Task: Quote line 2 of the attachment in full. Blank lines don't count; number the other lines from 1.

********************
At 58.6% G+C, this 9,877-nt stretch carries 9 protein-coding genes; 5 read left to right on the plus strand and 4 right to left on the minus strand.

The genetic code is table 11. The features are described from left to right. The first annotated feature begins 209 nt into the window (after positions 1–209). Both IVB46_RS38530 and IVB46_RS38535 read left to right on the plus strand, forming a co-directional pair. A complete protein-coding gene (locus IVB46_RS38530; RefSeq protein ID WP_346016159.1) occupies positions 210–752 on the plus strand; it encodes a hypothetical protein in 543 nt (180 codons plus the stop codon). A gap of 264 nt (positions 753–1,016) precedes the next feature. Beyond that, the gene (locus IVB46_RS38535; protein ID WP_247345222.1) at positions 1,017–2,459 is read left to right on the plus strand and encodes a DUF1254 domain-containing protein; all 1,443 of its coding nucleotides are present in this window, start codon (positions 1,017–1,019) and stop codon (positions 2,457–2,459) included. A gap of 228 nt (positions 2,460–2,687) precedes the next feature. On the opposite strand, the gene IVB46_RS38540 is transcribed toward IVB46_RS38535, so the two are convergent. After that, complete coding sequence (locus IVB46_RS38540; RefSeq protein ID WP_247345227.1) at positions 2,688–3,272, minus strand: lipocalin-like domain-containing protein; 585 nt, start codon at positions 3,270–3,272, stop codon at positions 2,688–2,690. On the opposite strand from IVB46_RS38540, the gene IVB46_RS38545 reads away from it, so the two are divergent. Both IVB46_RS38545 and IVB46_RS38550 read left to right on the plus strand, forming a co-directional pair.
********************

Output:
The genetic code is table 11. The features are described from left to right. The first annotated feature begins 209 nt into the window (after positions 1–209). Both IVB46_RS38530 and IVB46_RS38535 read left to right on the plus strand, forming a co-directional pair. A complete protein-coding gene (locus IVB46_RS38530; RefSeq protein ID WP_346016159.1) occupies positions 210–752 on the plus strand; it encodes a hypothetical protein in 543 nt (180 codons plus the stop codon). A gap of 264 nt (positions 753–1,016) precedes the next feature. Beyond that, the gene (locus IVB46_RS38535; protein ID WP_247345222.1) at positions 1,017–2,459 is read left to right on the plus strand and encodes a DUF1254 domain-containing protein; all 1,443 of its coding nucleotides are present in this window, start codon (positions 1,017–1,019) and stop codon (positions 2,457–2,459) included. A gap of 228 nt (positions 2,460–2,687) precedes the next feature. On the opposite strand, the gene IVB46_RS38540 is transcribed toward IVB46_RS38535, so the two are convergent. After that, complete coding sequence (locus IVB46_RS38540; RefSeq protein ID WP_247345227.1) at positions 2,688–3,272, minus strand: lipocalin-like domain-containing protein; 585 nt, start codon at positions 3,270–3,272, stop codon at positions 2,688–2,690. On the opposite strand from IVB46_RS38540, the gene IVB46_RS38545 reads away from it, so the two are divergent. Both IVB46_RS38545 and IVB46_RS38550 read left to right on the plus strand, forming a co-directional pair.